Reform Club, Pall Mall, S.W.1., London: None, circa 1921. This truly singular item is an unpublished autograph poem by eminent First World War poet Siegfried Sassoon (1886-1967). The poem was drafted early in his literary career, circa 1921, presuming the reference to Caruso to be contemporary (Enrico Caruso, a widely acclaimed operatic tenor, died 2 August 1921). The poem, titled “Out of Date”, reads, “A noon edition said | Lord Out of Date is Dead | Caruso’s grave condition | announced a noon edition. | a football five-oclock | annulled the ghastly shock; | Lord Out of Date denied | that he had really died. | So poor Lord Out of Date | Has still some years to want | Before he quits the scene | Of what he might have been.” Sassoon initialed the bottom right corner. The poem is written on Reform Club Pall Mall postcard stock measuring 5.5 x 3.5 inches (14 x 9 cm). Condition is near fine, the paper clean and bright, Sassoon’s writing distinct and clearly legible. The poem is housed in a red buckram clamshell case. Within the case, the poem is protected within a removable mylar sleeve that resides in an orange cloth-framed inset from which it is released via a ribbon pull.
This unpublished poem from an iconic First World War poet, already compelling, is still more noteworthy for the Reform Club postcard stock on which it is written. The Reform Club derives its name from the Great Reform Bill of 1832. The club was intended as a counter establishment to the Tory’s Carlton Club, beside which it is located. The Reform Club opened its doors on 24 May 1836 and “acted as the nerve centre and headquarters of the fledgling Liberal Party. General election campaigns were planned there, party meetings held, news exchanged, plots hatched. From the start, the Club was, like the Party, an uneasy coalition of disparate politics.” Sassoon was a member of the Reform Club, and presumably wrote this poem while lounging there, listening to some “noon edition”.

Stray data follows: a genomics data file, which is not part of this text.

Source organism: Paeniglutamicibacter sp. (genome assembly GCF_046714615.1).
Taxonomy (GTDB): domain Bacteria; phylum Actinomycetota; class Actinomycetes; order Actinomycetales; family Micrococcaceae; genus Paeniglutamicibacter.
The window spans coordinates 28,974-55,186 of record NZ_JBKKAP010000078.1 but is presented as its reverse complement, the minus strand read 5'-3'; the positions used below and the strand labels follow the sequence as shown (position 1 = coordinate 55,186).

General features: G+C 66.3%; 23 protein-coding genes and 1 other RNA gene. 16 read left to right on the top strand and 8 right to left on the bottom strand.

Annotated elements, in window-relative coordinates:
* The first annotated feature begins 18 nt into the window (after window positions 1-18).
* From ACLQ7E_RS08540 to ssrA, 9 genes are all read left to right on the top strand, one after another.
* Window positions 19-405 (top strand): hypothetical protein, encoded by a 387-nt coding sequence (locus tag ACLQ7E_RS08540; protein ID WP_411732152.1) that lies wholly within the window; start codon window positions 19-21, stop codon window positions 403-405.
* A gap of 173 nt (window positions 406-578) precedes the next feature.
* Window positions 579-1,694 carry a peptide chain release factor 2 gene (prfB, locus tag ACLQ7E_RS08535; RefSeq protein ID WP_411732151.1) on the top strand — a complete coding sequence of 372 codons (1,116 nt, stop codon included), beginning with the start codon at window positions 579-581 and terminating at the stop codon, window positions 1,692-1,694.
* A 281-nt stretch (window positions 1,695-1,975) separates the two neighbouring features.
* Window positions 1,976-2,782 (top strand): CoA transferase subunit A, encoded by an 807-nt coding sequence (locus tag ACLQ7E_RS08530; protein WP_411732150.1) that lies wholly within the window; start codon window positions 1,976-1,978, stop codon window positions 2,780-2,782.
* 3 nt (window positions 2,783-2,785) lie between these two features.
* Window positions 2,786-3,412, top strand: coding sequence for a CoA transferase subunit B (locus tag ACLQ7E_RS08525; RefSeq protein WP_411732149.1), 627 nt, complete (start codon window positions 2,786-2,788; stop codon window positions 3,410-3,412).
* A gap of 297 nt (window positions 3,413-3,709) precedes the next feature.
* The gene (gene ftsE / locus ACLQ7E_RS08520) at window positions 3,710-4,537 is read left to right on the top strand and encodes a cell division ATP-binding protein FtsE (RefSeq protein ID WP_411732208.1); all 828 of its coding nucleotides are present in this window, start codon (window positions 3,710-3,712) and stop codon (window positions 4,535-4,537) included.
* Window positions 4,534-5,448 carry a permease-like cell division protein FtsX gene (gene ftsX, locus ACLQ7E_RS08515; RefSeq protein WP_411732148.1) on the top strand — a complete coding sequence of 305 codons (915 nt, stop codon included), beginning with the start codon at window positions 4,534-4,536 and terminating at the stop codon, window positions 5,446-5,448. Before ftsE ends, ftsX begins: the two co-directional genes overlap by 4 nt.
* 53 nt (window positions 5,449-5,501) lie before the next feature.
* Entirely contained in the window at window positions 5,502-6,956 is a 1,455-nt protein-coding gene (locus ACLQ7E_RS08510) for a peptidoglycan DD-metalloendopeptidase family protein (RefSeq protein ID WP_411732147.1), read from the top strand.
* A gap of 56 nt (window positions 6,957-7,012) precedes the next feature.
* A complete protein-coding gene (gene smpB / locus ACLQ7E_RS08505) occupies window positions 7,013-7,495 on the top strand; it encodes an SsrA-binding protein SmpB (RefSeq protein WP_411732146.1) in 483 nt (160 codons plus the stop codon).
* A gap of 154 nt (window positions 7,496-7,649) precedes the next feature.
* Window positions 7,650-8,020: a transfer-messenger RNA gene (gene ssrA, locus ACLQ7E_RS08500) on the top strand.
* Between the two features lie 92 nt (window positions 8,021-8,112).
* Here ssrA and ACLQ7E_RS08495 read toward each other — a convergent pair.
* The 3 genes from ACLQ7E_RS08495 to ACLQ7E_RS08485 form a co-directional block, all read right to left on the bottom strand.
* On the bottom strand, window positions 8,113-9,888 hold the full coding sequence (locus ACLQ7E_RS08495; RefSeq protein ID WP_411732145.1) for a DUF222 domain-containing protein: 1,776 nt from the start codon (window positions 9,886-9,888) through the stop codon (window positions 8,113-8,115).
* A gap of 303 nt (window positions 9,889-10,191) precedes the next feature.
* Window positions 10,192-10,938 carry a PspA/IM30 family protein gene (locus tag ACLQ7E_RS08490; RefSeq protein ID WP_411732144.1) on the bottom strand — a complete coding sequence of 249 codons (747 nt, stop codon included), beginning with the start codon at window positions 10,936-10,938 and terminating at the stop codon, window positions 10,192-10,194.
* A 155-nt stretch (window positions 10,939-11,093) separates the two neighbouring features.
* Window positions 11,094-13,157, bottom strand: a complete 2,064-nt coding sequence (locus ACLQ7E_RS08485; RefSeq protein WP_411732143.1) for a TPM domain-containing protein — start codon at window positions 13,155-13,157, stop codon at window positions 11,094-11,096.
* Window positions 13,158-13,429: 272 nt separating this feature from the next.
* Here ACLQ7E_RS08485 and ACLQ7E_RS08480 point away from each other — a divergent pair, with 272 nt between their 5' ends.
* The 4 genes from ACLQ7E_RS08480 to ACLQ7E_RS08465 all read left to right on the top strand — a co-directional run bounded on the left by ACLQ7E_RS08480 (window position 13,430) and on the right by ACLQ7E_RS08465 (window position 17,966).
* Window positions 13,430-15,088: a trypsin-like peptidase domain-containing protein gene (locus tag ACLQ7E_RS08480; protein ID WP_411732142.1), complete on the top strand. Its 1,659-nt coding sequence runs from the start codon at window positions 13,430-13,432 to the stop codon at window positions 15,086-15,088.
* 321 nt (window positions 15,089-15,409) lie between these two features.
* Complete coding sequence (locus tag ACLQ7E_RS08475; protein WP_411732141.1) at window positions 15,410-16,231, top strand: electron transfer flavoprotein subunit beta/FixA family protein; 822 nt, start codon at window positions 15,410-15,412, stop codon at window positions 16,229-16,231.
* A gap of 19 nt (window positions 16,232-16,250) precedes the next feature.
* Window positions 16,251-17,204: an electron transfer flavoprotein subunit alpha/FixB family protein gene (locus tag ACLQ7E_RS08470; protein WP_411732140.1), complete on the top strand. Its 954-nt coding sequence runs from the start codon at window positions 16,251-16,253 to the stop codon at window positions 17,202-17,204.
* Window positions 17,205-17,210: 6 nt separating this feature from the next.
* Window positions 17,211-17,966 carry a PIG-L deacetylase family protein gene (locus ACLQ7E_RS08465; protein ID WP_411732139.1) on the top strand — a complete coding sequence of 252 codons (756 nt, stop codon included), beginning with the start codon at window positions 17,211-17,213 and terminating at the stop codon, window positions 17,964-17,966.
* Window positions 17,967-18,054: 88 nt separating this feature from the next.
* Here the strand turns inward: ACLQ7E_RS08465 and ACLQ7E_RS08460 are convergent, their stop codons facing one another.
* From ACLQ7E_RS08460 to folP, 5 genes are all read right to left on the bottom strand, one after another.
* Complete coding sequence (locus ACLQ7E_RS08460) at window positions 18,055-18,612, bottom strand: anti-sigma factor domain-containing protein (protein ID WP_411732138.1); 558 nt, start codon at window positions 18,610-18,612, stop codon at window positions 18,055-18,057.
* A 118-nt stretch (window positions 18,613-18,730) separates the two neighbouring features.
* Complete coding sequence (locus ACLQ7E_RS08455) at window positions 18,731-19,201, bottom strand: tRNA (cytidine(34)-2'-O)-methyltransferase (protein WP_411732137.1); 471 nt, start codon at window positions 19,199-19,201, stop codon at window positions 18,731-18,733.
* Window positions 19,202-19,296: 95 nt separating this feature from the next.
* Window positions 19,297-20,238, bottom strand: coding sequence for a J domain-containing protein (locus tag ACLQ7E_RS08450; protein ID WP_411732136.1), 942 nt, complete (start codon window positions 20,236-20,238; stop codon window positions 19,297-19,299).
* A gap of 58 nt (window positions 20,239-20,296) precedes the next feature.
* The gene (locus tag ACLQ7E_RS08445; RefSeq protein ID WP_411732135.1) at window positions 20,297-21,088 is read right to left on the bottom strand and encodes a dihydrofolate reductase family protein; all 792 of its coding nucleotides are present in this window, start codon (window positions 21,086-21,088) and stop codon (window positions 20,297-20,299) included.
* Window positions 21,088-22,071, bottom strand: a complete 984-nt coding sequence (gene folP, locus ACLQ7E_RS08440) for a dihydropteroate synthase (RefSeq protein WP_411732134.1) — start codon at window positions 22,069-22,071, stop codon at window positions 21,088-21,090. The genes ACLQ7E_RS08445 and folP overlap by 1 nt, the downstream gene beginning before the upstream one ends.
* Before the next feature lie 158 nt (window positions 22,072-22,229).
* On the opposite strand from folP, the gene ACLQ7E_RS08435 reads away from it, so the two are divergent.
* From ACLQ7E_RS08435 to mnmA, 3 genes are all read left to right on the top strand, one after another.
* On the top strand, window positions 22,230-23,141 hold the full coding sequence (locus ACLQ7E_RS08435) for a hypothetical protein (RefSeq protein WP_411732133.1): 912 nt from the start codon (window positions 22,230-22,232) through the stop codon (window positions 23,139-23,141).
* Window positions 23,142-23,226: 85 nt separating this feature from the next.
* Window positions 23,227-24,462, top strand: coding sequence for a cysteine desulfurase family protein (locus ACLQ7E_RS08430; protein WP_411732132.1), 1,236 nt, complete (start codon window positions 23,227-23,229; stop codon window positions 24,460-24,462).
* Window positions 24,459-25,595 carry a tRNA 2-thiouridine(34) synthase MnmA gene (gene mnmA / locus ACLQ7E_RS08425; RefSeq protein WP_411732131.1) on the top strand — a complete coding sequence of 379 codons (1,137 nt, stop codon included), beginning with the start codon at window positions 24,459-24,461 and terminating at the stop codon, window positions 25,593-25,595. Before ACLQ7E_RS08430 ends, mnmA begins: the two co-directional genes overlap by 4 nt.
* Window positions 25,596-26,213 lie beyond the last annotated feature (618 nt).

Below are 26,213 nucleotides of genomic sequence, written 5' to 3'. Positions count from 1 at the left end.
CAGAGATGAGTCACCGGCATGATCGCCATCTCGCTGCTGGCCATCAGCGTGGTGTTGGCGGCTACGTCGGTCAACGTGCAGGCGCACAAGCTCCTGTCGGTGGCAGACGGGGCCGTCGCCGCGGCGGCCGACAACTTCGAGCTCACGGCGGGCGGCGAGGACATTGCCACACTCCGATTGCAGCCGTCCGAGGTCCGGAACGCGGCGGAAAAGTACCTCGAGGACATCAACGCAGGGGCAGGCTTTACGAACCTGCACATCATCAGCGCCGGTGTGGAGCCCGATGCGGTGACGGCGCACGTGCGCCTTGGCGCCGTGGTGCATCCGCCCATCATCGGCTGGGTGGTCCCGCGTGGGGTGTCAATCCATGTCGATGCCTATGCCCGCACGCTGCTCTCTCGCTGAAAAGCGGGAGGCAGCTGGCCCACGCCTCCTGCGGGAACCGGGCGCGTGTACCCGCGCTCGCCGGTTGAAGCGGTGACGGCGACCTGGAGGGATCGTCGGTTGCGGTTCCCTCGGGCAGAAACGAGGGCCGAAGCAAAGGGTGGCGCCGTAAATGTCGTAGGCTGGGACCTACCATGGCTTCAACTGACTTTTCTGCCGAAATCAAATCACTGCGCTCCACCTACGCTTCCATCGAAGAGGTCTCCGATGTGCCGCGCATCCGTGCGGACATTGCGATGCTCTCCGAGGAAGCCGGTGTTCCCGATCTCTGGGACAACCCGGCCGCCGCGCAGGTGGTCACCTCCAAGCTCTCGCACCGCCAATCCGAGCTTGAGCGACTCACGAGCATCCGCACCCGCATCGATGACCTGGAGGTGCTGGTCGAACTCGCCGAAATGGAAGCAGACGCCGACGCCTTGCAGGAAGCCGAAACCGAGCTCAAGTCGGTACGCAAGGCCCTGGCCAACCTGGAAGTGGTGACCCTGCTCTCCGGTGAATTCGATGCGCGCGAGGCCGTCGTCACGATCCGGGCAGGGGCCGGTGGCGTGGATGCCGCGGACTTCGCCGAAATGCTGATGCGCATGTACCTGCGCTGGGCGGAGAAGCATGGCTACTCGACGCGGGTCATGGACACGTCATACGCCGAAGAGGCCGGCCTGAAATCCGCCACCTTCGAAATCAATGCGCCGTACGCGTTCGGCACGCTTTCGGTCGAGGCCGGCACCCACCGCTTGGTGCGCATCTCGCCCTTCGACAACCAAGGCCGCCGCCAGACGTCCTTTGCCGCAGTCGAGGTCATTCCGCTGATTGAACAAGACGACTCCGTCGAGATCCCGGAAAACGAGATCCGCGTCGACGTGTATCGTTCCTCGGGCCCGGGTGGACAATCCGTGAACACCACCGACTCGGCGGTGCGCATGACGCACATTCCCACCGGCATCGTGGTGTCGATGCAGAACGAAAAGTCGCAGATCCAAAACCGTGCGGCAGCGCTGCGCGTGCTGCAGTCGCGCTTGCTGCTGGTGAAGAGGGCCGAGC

Siegfried Sassoon established his literary reputation during the First World War, becoming one the war’s most regarded poets. Sassoon was formatively encouraged by Edward Marsh, Winston Churchill’s longtime assistant and friend, who included Sassoon in a number of anthologies of Georgian poets. Most Georgian poetry would now be pejoratively characterized as sentimental, romantic, innocent to the point of naiveté, and often imitative – all of which Sassoon’s early verse certainly was. But “[Sassoon] was always 'waiting for the spark from heaven to fall', and when it fell it was shrapnel, for the First World War turned him from a versifier into a poet.” (ODNB). His work retained elements of older, conventional style—hard rhyme, for example, but no longer did it affect the common character of Georgian poetry, but instead a dark irony, as bleak and stark as bare trees in No Man’s Land.
Sassoon’s volta in poetic sensibility mirrored his attitude toward the war effort. On 30 July 1917, Sassoon’s declaration against the First World War was read in the House of Commons. It began, I am making this statement as an act of willful defiance of military authority, because I believe that the war is being deliberately prolonged by those who have the power to end it. I am a soldier, convinced that I am acting on behalf of other soldiers. I believe that this War, upon which I entered as a war of defence and liberation, has now become a war of aggression and conquest. Sassoon was not there to read it himself. He was being hospitalized for shell-shock in lieu of court-marshal. Pacifism was a punishable offense, and objection to the war effort regarded as cowardice. But cowardice was inapplicable in the case of Sassoon, known to many on the battle field as ‘Mad-Jack’. He was awarded the Military Cross for conspicuous bravery, and considered for the Victoria Cross. He tore the MC off his jacket while on leave and threw it into the River Mersey.
References: Max Egremont; ODNB; www.reformclub.com. Item #006478